According to Marx, the source of everything is the dialectic (or “dialectical”) materialism.  A “dialectic” is a debate, particularly one in which conflicts between differing views are synthesized into a new premise.  According to dialectic materialism “[e]verything in existence came about as a result of ceaseless motion among the forces of nature.” (Skousen, p. 354).  Therefore, any quality in your so-called “property” has the qualities of matter, such as mass, force, electrical charge.  Let us take that shirt on your back.  It is a material object.  You say it is your property, and I might even agree with you, but wait a minute.  Since our concept that you “own” the shirt is a product of the dialectic materialism, we will be able to find your ownership in the threads of the fabric.  We search in vain.  Nothing in the molecules or the protons or electrons of the shirt say it is “yours.”

Let us further complicate the issue.  Let us say you give me the shirt off your back, either as a gift, or in exchange for a loaf of bread, or for some pieces of printed paper, or because I hold a bayonet to your throat.  Suddenly, the shirt is “mine.”  Suddenly, the molecules must re-align themselves from “yours” to “mine.”

Obviously, that is absurd.  The concept of ownership is not in the molecules of the property but in the agreement between you and me.  We don’t even have to be face-to-face to make the agreement.  Our communication may occur in the material universe, and the agreement can be memorialized there, but the agreement itself?  It is not in the molecules of the physical universe.

introducingyourselfThe basic flaw of Marxism is that it fails to recognize anything other than the material universe.  Because ownership is not material, the flaw translates into an economic system that denies property. Denying property removes one of the most potent tools Man has to handle scarcity.  Therefore, Marxism is a continual failure as an economic theory.  Quite aside from the damage done to a society hit with scarcity and no way to combat it, a close observation of most any criminal will reveal a sense that all ownership is a pretense.  No one really owns anything and therefore, theft is acceptable behavior.  The flaw of Marxism gives a rationale to any theft or lie.  It promotes criminality.

Translated into political action, Marxism teaches one to “tell any lie to get in power” and once in power, it becomes “destroy the middle class” which includes any religion other than materialism.
Copyright © 2003, 2015 John Chambers

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About John Chambers:

John Chambers has a standard response to anyone who questions his credentials for writing a study guide for the Constitution. “Zero,” he says. “I am a citizen who took an interest. I have no more intelligence or education than anyone else.”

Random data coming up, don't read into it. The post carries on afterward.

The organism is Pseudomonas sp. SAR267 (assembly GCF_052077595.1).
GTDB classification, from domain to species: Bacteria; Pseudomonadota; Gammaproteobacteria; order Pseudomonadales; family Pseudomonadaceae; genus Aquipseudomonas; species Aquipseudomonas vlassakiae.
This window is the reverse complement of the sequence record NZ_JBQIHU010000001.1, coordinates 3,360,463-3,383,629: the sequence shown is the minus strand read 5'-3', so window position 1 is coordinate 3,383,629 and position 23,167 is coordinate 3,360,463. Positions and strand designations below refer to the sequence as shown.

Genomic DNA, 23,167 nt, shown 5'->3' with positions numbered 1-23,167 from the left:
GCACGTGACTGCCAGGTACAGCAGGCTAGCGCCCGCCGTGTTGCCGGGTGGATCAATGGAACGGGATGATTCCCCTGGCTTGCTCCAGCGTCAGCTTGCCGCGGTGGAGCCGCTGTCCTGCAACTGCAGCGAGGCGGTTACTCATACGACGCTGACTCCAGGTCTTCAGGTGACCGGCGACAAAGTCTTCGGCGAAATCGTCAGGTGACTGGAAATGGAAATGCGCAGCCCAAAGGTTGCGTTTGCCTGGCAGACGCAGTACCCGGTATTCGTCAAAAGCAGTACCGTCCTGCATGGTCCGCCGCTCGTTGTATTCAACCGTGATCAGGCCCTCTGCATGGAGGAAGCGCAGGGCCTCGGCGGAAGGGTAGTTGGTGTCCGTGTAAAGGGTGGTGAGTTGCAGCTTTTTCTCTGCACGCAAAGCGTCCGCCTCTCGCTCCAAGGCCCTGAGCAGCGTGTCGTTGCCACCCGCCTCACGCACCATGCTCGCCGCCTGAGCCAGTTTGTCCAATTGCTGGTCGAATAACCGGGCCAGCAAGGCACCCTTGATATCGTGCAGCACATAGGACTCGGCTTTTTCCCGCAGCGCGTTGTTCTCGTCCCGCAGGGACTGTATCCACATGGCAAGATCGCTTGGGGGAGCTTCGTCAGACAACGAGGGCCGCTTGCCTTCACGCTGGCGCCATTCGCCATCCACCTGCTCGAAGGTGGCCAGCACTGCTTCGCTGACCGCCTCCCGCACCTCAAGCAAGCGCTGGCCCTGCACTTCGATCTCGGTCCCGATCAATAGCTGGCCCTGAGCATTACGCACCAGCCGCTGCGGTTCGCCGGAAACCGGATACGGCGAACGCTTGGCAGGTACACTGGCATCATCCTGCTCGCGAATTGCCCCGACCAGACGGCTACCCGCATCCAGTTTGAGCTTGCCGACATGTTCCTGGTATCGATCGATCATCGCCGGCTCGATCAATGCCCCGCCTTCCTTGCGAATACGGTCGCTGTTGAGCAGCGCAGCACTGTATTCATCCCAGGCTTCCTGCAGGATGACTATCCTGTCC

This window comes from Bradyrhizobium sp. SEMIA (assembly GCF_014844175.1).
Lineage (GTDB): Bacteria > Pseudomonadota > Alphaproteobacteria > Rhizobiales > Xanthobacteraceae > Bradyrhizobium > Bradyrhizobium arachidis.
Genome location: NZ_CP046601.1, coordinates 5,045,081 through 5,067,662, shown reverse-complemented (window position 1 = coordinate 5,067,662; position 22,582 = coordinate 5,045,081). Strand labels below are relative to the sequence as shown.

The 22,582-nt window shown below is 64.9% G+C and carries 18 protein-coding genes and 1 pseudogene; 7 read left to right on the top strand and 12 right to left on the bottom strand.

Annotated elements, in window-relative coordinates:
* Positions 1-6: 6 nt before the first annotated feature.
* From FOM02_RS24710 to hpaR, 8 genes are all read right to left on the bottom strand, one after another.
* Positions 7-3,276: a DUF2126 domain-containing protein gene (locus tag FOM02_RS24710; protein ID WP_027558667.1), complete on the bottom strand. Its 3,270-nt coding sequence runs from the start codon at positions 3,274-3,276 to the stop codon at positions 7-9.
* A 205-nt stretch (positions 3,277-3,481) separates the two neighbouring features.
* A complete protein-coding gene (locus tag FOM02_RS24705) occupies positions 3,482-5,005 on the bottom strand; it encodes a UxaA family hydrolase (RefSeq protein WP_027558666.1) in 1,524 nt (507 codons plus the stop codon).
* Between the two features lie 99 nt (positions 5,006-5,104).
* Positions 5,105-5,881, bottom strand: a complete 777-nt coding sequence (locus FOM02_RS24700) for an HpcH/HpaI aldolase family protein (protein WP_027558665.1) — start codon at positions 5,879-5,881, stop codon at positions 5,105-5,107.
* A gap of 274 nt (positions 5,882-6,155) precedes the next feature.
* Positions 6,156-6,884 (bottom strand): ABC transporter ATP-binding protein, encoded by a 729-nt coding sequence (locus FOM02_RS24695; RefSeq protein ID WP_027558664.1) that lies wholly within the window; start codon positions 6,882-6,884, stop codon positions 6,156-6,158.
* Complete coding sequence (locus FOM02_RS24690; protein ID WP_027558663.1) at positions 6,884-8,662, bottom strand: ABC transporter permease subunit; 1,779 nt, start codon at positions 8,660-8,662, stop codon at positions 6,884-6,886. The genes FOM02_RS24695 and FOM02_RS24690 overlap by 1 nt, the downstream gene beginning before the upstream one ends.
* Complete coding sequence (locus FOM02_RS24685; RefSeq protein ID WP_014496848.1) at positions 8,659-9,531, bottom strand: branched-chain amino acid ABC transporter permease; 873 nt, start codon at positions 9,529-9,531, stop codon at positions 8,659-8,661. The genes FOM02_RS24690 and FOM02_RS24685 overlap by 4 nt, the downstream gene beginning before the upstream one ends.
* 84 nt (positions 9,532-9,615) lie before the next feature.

His father might tell you that Mr. Chambers’ interest began when he was twelve. That summer, he sat young Johnny down and had him copy the Constitution into one of those composition books with the squiggly black-and-white covers. On the left-hand page, Johnny would copy the document in its original language. On the right-hand side, he translated it into modern English.

Years later, John Chambers was asked by a friend who runs the California Ranch School, a private high school, if John would do some writing for the school. While at the school, a few of the students asked Mr. Chambers if he could teach them something about the Constitution. He could.

The first class was to be strictly a reading of the document but it soon became apparent that was not enough. John remembered his own 12-year-old struggles. He may have read the Constitution, but his life experience was not enough to grasp the concepts. “I knew the words,” he says, “but couldn’t sing the tune.” As that first class read through the document, Mr. Chambers got them to give examples from their own lives.

The next class of students had a study guide with many of the difficult words defined and some examples for teenage lives. But the study guide had weak points still. It improved in that class and the next.

Mr. Chambers was soon teaching courses to neighbors and as an extension course at the local community college. With each class given, Mr. Chambers would see the weaknesses of his study guide, and its strengths. After five years of revisions, the study-guide became as stable as any textbook and became more broadly available.

Today, he runs the Josephine County Constitution Study Group in southern Oregon.

John’s book: “The Constituion of the United States: A Study Guide” – Second Edition, can be ordered here.

1- Web Site: Who Owns You Jo-Co
2- Web Site: Citizen Hat

E-Mail: johnc[@] Remove brackets added to help curtail spam.